She decided she would help her friend protest an unfair tax, but her methods rankled the King who set out to destroy her. Godiva remained true to herself and her loved ones, and let the chips fall where they may. Unfortunately, they didn’t fall well, and she had to be rescued by her friend – but isn’t that the way life works? It’s those who love us who pick us up, and when they’re down, we return the service.
I did find that the book was missing a few things, at least for me. I would have liked to have seen more detail of the time. Godiva lived in the 11th century, before the Norman invasion, and because much of the population still secretly followed pagan beliefs, women had a lot more power than they did during the later centuries. Nicole Galland touches on these things, but seems to focus more on the sassy conversations.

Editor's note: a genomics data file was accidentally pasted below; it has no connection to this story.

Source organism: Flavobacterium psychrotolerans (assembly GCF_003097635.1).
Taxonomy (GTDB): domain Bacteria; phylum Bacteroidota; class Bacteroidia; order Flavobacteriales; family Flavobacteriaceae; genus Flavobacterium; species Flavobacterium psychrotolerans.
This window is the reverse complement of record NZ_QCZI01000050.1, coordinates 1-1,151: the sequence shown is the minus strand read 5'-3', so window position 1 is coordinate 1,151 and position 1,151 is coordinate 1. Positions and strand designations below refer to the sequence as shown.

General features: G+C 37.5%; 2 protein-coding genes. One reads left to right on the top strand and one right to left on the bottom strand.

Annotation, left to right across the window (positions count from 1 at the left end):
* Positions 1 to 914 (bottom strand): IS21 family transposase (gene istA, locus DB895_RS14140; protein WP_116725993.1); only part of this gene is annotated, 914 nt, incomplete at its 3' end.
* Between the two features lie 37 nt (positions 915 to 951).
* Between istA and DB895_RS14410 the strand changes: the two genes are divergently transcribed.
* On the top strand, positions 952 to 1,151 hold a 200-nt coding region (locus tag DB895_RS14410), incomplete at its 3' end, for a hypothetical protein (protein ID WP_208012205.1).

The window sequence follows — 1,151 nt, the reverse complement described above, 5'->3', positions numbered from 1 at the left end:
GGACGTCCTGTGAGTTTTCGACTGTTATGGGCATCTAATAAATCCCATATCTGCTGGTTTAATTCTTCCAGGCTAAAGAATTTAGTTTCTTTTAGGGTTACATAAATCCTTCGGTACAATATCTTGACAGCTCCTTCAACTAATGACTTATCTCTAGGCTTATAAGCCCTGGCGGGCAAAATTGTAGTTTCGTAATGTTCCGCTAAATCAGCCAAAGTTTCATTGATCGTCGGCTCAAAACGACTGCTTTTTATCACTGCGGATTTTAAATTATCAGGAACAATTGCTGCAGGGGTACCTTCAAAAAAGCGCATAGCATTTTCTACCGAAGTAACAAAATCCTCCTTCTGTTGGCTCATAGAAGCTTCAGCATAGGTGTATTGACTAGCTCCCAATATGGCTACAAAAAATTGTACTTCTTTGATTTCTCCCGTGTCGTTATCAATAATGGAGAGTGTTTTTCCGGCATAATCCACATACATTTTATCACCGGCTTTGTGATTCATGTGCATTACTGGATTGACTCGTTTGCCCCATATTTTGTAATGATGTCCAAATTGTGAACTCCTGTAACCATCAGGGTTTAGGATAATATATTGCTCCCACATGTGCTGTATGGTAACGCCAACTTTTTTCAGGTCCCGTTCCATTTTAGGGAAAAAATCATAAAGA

Another thing I would’ve liked is more description on setting. I couldn’t visualize what was around Lady Godiva most of the time, and sometimes inserted scenes from movies that were probably far from the correct period.
To me, these two things created a lack of depth in the story itself. And yet, it was the perfect book for me to read last week.
What’s wrong with a bit of fun? I’m going to ask myself that the next time I’m feeling down.
And then I’ll answer: Nothing. Nothing at all.
Indian Horse, by Richard Wagamese
First thing I want to say: Richard Wagamese is an amazing writer. This book is so well written that I didn’t want it to end, despite the tough subject matter.
Second, this isn’t a book about a horse. It’s a book about racism, residential schools, and hockey. The residential school parts were as difficult as I expected, and then got a bit worse. The racism parts were just as tough to read, and as senseless and cruel as racism is today. The hockey part was pretty cool, even though I’m not a hockey fan. Yes, I’m Canadian. I also don’t drink much Tim Horton’s coffee. I’m sorry.